Books for Youth WAS Re: dr suess on the loose...

Raymond G. Van De Walker (
Sat, 5 Jun 1999 00:47:16 PDT

The big question is "How then should we live?" This can profitably follow any conclusion, fact, or plan, and automatically leads to action.

When I was 7..10 my older sister gave me a set of books that were synoptic histories of ideas. These books went from before recorded history to my life, in chronological order. If you opened one of these books, on the left side there was text about some innovation of the 1400's (or whenever), while on the right side,there was a big illustration of the text. The books were titled something like "Science and Knowledge Through the Ages," "Art Through the Ages," "Empires Through the Ages," "Health and Life Through the Ages" A chronological index on a CD-ROM encyclopedia could accompish the same function.

These first liberated me from the limited world around me. I _loved_ those books. I read them cover-to-cover many times. I was _devastated_ when they were lost in a family move.

The book that hit me next and hardest was "Starship Troopers" by Robert Heinlein.

I first read it when I was a very impressionable 14-year-old, toddling into the age of reason.

The idea that hit me hard was that morals could be understood as prudence. So, for me, moral reasoning became a radically cool very-interactive counter-cultural activity, more like designing one's life than like mindless submission to authority.

My schools had _no_ moral instruction at all ! The "preachiness" and
"worthless didactic fluff that does not advance the plot" and
"hard-headed militarism" were _exactly_ what I found most valuable in
"Starship Troopers". (Those are paraphrases of critics- see any Heinlein
site on the web)

After that, it took me years to find out where the rest of the good stuff was hiding out. I made a lot of life mistakes because everybody I knew, including librarians, was too ignorant of the classics of Western Civ to tell me to read them.

I read Proverbs. This is just as thought provoking as Heinlein, and maybe even more subversive, if one examines the rules as prudence. Likewise Deuteronomy. Try reading these in concert with Dawkins' "The Selfish Gene" and "Sociobiology" for a real treat.

I've read all of Plato and most of Aristotle, and I think the Republic and Laws are also pretty cool, again for the same reasons. Western law's theory of justice came from Plato's Laws, which were proposed as a model of practical law. The Republic describes a very smart man's carefully-considered perfect government. The obly problem I found is that it doesn't cope with population growth.

Aristotle's "Nicomachean Ethics" sets the terms of the debate: "How then Should we live?" and then eliminates the obvious, foolish answers.

Montesquieue's "Spirit of the Law" ("L'Esprit de Loi")is an attempt to explain, generalize and repair Plato's Republic. The writers of the U.S. Constitution read it most carefully. Most of it is nonsense, but he invented the answer to whom should guard the guardians. Read it in the french version if you can: the author answers his clerical critics from the security of the grave. However, the English version was corrected by him while he was still alive.

The next big jump forward is probably Jeremy Bentham's "Principles of Morals and Legislation" which is as dry as dust, but tries to fix the subjectivity of Plato's "The Laws," and which inspired Mill to write about "Utilitarianism" which is not dull at all

After that, probably Kant's "Foundations of the Metaphysics of Morals" was a glimpse of the promised land, because it gives one faith that somehow everything ties together. This was a less-flawed attempt to side-step Aristotle's problems.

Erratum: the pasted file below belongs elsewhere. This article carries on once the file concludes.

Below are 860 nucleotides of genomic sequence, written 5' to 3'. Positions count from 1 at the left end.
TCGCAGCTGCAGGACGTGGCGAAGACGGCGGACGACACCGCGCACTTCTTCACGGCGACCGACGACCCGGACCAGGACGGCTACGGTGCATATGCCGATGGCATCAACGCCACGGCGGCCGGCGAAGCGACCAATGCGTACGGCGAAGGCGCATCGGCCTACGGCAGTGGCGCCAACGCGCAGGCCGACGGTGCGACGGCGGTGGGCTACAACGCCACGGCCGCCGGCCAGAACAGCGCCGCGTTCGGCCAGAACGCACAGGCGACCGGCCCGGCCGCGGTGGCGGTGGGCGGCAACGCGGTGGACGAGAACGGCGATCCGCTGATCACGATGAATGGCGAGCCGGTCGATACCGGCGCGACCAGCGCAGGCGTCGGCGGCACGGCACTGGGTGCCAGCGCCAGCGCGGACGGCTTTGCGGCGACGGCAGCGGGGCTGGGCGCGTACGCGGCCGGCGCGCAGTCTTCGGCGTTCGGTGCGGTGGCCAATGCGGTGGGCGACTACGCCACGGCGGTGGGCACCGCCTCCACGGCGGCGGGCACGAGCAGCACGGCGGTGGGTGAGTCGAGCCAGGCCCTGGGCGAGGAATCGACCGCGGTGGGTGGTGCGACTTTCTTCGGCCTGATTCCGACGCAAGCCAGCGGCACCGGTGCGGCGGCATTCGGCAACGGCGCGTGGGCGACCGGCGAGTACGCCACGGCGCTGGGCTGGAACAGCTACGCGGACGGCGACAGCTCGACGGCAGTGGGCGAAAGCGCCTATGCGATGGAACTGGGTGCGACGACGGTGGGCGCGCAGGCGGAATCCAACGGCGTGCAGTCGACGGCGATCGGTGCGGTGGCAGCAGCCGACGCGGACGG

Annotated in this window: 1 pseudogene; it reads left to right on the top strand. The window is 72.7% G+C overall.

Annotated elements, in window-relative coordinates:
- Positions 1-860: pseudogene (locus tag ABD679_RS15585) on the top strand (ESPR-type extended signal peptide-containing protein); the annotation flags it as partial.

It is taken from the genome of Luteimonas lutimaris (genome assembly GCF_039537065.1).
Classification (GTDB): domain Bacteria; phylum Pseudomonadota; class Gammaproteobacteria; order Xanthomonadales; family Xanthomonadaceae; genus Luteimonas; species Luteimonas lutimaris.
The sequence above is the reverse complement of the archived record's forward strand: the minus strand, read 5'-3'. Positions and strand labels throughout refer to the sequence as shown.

G.E. Moore's "Principia Ethica" was a bitter dose of skepticism with a fairy story at the end. It sets the current state of the art in skepticism about Ethics.

I think everyone should read Das Kapital, by Marx, not for the fallacious theory of value, but for the deadly-accurate analysis of classical capitalism, and the clear exposition of dialectical theory. His theory of history, incidentally, is right on. and accurately described the pressures on the system. The revolution came and went, unnoticed because it was accomplished by incremental reforms through democratic institutions. Evaluated by the Communist Manifesto, the U.S. is a practical socialist state: Every socialist reform in the Manifesto is implemented in the U.S

I think everyone should read Toynbee's "The Rise and Fall of the Roman Empire," and Plutarch's "Lives" These are the alphabet of history and biography.

Kipling's stuff, and the Lays of Ancient Rome are incredibly cool, once one knows enough history to make sense of them. They got me to read history.

Everyone should read an encyclopedia article about accounting. Especially notice the date when double-entry accounting was invented, and how it immediately preceded (enabled) both the industrial revolution, and the internecine wars of the 15th .. 20th century in Europe.

David Friedman's "The Machineries of Freedom" liberated me from mindless advocacy of government. It should be read with "The Enterprise of Law" an economic analysis of law that explains why radical libertarian systems failed historically.

The federal reserve published a book to explain to laymen about why it exists, and what purposes it serves. It should be read in tandem with Bastiat's book (Called "The Law" I think) about the historic failures of central banks.

The Federalist papers are the design notebook of the U.S. constitution. They should be read with a rational criticism of the U.S., such as "The Frozen Republic".

After that, probably Dawkins' "The Selfish Gene" and E.O. Wilson's
"Sociobiology" helped me to think more carefully about how we should

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